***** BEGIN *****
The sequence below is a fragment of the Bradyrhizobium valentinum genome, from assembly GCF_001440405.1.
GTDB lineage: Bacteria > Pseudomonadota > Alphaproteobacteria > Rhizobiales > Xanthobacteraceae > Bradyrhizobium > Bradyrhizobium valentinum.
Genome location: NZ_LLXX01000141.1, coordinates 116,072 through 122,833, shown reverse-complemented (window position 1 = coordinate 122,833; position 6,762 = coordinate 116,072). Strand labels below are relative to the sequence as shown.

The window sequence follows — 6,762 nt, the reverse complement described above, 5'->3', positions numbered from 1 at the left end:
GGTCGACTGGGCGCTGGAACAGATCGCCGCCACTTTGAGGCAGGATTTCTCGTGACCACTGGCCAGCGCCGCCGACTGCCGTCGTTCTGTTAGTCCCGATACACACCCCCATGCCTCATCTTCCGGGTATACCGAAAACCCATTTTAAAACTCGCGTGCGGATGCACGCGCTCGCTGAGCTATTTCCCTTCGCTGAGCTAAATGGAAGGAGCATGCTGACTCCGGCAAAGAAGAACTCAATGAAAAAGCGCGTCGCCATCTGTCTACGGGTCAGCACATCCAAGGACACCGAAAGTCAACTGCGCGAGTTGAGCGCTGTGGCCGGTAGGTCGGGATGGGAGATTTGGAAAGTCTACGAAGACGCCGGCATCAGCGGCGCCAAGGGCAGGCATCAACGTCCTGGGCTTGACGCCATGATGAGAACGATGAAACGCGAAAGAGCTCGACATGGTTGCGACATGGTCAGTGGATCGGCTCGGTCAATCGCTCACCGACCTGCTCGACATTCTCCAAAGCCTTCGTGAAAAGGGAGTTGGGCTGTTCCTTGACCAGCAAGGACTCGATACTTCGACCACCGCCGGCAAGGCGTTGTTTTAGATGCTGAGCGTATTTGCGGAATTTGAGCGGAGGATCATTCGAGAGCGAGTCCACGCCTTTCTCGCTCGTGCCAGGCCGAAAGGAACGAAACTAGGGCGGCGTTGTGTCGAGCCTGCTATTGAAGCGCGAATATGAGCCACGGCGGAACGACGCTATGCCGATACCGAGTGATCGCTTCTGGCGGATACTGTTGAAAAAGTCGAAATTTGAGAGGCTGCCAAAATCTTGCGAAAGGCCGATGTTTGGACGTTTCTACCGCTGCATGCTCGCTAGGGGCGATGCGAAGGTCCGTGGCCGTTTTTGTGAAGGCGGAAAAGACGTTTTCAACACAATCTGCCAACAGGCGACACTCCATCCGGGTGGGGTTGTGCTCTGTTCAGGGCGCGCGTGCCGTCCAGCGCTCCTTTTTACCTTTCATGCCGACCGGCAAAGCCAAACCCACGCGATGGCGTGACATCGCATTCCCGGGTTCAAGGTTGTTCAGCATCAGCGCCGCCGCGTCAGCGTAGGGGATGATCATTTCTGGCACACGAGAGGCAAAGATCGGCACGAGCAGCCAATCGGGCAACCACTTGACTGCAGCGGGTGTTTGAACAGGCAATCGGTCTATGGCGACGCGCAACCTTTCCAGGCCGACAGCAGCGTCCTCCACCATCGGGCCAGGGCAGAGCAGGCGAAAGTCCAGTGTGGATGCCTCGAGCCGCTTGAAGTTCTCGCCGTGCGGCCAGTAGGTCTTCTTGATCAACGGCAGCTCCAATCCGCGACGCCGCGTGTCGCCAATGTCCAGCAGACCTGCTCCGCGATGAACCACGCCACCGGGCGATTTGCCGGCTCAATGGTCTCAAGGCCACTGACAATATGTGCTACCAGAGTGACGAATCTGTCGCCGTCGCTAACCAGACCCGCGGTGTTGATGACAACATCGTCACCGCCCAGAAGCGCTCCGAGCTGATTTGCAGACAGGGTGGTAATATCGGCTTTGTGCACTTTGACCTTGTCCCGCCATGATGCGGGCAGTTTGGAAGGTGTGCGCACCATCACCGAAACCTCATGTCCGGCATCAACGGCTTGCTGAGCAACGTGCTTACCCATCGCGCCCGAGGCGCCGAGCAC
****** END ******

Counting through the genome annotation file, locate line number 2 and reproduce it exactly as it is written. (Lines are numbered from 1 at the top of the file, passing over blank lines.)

GTDB lineage: Bacteria > Pseudomonadota > Alphaproteobacteria > Rhizobiales > Xanthobacteraceae > Bradyrhizobium > Bradyrhizobium valentinum.